Space science for Earth
Crew time may be at a premium, but Alexander still managed to deliver valuable data to Earth-based researchers this week – including data from DOSIS-3D.
If you’ve been following the blog, you might recall DOSIS-3D as an investigation into the levels and distribution of radiation inside the Space Station. This is measured by several active and passive detectors on board.
Earlier in his Horizons mission, Alexander installed two new passive detectors in ESA’s Columbus module. The data these collect (in combination with data from NASA and the Japan Aerospace Exploration Agency JAXA) will help build a concise three-dimensional dose distribution map of all the Space Station segments. It could also prove beneficial in monitoring radiation for commercial and military airline crews, as well as others exposed to radiation, and aid the development of countermeasures for future missions to the Moon, Mars and beyond.
It’s all fluid (physics)
But wait, there’s more. DOSIS-3D wasn’t the only experiment to benefit from a data downlink this week, European researchers also received data from the recently-upgraded Fluid Science Laboratory.
As a multi-user facility, the Fluid Science Laboratory provides a central location for studying fluids in space. Understanding how fluids behave in microgravity will help Earth-based applications such as building more effective drainage systems, as well as the development of new fluid delivery systems for spacecraft and even methods for asteroid mining.
Eliminating crossed wires
Other activities on the Station included the reconfiguration of technology demonstrator Wireless Compose to energy harvesting mode. In this mode, the experimental wireless sensing and positioning network from German Aerospace Centre DLR gathers power to run its sensors from ambient lighting in the Columbus module.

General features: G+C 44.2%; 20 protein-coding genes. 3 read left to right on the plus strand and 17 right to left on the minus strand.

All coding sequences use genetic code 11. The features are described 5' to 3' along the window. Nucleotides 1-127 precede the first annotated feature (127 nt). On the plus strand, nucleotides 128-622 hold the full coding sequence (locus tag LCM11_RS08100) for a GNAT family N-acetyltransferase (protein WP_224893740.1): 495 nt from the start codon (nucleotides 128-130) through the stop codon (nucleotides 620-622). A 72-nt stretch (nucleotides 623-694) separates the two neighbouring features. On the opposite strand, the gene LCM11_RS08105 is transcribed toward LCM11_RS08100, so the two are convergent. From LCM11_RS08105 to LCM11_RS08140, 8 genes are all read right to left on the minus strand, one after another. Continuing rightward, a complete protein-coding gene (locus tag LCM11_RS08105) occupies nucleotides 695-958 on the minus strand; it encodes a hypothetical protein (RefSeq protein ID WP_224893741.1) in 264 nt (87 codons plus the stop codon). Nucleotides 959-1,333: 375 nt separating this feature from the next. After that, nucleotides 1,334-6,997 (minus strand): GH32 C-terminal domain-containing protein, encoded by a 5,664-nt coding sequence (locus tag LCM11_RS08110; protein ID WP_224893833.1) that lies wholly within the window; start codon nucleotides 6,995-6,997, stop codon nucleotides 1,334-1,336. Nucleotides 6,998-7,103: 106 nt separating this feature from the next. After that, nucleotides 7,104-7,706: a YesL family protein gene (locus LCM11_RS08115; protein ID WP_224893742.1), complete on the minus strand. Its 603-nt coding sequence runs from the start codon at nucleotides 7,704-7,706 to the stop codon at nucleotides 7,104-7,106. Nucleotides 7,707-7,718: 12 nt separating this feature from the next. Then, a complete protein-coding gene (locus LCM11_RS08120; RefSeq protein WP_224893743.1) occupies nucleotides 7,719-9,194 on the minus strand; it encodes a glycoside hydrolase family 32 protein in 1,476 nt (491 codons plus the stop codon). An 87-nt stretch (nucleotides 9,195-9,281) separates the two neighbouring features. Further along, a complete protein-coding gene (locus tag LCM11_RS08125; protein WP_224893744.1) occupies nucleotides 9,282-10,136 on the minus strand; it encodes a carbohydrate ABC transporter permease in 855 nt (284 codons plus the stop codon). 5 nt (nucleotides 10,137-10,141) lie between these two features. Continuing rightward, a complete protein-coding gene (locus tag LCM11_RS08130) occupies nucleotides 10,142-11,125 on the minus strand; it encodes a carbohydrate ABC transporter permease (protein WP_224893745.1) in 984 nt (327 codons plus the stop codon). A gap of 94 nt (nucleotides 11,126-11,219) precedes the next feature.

Why look into the potential of wireless networks? Aside from aesthetics, you might be surprised to learn that the mass of wiring on a spacecraft can make up five to ten percent of that spacecraft’s total mass. Systems like Wireless Compose could help reduce this mass and provide greater flexibility without the need for unique wiring interfaces. Read more about it here.
Two familiar experiments await Alexander this week, GRIP and GRASP, with both designed to help researchers better understand human physiology and disease diagnosis on Earth. You can learn more about GRIP in the below video from Principal Investigator Jean-Louis Thonnard and his team, and find more information on GRASP in this post.
Also on the horizon for Horizons is further experimentation using the Electromagnetic Levitator that was first installed in the Columbus laboratory during Alexander’s Blue Dot mission in 2014. This furnace can heat metals up to 2100°C and then cools them rapidly as they’re suspended in mid-air. Astronauts load the Levitator with cartridges holding the metals. The microgravity furnace takes care of the rest, processing the metals and recording data automatically.
Knowledge gained through Electromagnetic Levitator experiments will aid the development of new light-weight, high-performance structural materials for use both in space and on Earth.